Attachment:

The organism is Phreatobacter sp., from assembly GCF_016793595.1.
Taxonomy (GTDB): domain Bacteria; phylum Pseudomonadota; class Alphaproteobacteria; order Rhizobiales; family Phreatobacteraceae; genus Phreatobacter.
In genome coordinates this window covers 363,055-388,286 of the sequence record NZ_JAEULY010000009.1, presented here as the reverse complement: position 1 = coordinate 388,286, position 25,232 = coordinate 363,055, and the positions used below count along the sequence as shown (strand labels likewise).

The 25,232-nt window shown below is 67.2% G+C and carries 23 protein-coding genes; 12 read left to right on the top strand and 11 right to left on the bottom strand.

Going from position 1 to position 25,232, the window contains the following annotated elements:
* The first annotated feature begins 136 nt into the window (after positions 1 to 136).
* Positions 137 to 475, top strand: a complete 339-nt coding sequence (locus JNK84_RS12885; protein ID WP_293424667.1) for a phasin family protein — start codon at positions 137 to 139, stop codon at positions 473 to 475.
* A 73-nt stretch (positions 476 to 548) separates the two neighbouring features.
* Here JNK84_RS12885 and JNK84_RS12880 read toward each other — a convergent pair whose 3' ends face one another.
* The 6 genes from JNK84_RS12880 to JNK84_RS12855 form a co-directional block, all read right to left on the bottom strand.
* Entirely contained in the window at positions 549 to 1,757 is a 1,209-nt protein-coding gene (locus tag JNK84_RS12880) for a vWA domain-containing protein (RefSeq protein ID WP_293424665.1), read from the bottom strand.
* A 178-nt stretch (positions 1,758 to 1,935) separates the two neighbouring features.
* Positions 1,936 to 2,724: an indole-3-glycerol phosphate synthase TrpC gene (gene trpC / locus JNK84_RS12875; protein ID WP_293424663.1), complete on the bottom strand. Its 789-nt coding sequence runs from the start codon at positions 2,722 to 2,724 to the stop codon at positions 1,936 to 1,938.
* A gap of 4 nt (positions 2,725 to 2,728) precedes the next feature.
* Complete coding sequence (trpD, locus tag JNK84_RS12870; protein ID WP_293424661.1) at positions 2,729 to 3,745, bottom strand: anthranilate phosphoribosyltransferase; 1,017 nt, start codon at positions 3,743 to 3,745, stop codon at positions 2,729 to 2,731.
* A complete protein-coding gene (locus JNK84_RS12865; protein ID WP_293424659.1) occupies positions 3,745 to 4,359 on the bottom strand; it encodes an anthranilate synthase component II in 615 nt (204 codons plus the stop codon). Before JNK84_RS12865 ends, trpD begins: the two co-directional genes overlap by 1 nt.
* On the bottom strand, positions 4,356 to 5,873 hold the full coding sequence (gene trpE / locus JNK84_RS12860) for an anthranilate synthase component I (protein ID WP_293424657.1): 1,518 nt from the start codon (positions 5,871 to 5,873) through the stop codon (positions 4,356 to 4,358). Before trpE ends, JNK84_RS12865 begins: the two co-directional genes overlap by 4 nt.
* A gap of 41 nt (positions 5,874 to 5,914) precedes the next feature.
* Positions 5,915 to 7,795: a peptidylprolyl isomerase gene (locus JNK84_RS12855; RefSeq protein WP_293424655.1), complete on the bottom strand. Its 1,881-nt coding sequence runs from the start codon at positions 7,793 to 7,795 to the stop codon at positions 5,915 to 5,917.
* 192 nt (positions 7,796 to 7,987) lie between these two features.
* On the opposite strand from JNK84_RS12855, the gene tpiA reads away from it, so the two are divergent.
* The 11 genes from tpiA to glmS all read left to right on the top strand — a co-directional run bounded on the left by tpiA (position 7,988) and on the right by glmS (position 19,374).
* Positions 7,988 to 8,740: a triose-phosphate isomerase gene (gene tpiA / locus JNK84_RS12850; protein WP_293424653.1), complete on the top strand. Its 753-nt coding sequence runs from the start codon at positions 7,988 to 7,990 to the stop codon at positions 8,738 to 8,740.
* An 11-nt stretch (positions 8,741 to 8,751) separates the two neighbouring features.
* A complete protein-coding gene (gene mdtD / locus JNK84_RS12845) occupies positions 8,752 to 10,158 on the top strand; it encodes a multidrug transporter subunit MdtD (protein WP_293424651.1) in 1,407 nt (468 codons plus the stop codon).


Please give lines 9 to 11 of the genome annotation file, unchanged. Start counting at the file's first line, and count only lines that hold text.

* Here JNK84_RS12885 and JNK84_RS12880 read toward each other — a convergent pair whose 3' ends face one another.
* The 6 genes from JNK84_RS12880 to JNK84_RS12855 form a co-directional block, all read right to left on the bottom strand.
* Entirely contained in the window at positions 549 to 1,757 is a 1,209-nt protein-coding gene (locus tag JNK84_RS12880) for a vWA domain-containing protein (RefSeq protein ID WP_293424665.1), read from the bottom strand.